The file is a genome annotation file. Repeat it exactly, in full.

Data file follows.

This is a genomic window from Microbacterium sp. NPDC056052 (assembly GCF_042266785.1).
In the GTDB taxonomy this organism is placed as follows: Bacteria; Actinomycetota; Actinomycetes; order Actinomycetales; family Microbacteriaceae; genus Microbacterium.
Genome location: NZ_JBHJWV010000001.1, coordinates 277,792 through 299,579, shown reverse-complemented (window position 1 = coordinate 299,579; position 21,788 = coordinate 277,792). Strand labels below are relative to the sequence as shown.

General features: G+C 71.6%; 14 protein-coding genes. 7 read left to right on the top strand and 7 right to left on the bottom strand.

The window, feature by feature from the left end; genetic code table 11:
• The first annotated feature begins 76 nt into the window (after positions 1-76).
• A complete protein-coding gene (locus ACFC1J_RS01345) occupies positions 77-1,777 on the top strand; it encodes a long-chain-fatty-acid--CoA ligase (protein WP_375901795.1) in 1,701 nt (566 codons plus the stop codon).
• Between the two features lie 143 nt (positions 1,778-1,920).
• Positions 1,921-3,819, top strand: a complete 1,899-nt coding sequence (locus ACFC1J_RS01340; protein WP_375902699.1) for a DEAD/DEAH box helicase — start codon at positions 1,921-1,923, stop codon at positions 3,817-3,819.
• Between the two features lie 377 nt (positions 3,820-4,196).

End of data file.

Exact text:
This is a genomic window from Microbacterium sp. NPDC056052 (assembly GCF_042266785.1).
In the GTDB taxonomy this organism is placed as follows: Bacteria; Actinomycetota; Actinomycetes; order Actinomycetales; family Microbacteriaceae; genus Microbacterium.
Genome location: NZ_JBHJWV010000001.1, coordinates 277,792 through 299,579, shown reverse-complemented (window position 1 = coordinate 299,579; position 21,788 = coordinate 277,792). Strand labels below are relative to the sequence as shown.

General features: G+C 71.6%; 14 protein-coding genes. 7 read left to right on the top strand and 7 right to left on the bottom strand.

The window, feature by feature from the left end; genetic code table 11:
• The first annotated feature begins 76 nt into the window (after positions 1-76).
• A complete protein-coding gene (locus ACFC1J_RS01345) occupies positions 77-1,777 on the top strand; it encodes a long-chain-fatty-acid--CoA ligase (protein WP_375901795.1) in 1,701 nt (566 codons plus the stop codon).
• Between the two features lie 143 nt (positions 1,778-1,920).
• Positions 1,921-3,819, top strand: a complete 1,899-nt coding sequence (locus ACFC1J_RS01340; protein WP_375902699.1) for a DEAD/DEAH box helicase — start codon at positions 1,921-1,923, stop codon at positions 3,817-3,819.
• Between the two features lie 377 nt (positions 3,820-4,196).